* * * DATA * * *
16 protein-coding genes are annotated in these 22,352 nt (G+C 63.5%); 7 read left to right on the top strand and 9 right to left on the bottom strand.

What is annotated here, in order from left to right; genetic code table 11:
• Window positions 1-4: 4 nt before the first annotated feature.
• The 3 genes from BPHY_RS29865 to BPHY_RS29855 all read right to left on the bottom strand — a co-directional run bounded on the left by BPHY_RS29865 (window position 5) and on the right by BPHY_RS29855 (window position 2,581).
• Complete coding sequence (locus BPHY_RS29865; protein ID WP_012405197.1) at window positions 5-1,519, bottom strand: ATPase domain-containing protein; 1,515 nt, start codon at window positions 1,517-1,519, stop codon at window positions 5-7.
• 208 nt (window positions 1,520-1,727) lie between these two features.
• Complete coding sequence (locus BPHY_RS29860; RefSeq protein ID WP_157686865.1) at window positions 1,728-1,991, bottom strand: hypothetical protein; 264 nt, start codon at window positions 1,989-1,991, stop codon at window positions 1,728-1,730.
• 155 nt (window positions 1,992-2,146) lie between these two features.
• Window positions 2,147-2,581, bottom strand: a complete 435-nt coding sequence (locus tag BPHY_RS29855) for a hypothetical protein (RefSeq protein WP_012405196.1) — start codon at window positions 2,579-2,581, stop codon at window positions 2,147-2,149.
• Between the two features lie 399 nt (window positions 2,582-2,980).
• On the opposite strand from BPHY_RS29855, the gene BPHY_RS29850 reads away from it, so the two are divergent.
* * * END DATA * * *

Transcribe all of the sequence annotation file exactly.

16 protein-coding genes are annotated in these 22,352 nt (G+C 63.5%); 7 read left to right on the top strand and 9 right to left on the bottom strand.

What is annotated here, in order from left to right; genetic code table 11:
• Window positions 1-4: 4 nt before the first annotated feature.
• The 3 genes from BPHY_RS29865 to BPHY_RS29855 all read right to left on the bottom strand — a co-directional run bounded on the left by BPHY_RS29865 (window position 5) and on the right by BPHY_RS29855 (window position 2,581).
• Complete coding sequence (locus BPHY_RS29865; protein ID WP_012405197.1) at window positions 5-1,519, bottom strand: ATPase domain-containing protein; 1,515 nt, start codon at window positions 1,517-1,519, stop codon at window positions 5-7.
• 208 nt (window positions 1,520-1,727) lie between these two features.
• Complete coding sequence (locus BPHY_RS29860; RefSeq protein ID WP_157686865.1) at window positions 1,728-1,991, bottom strand: hypothetical protein; 264 nt, start codon at window positions 1,989-1,991, stop codon at window positions 1,728-1,730.
• 155 nt (window positions 1,992-2,146) lie between these two features.
• Window positions 2,147-2,581, bottom strand: a complete 435-nt coding sequence (locus tag BPHY_RS29855) for a hypothetical protein (RefSeq protein WP_012405196.1) — start codon at window positions 2,579-2,581, stop codon at window positions 2,147-2,149.
• Between the two features lie 399 nt (window positions 2,582-2,980).
• On the opposite strand from BPHY_RS29855, the gene BPHY_RS29850 reads away from it, so the two are divergent.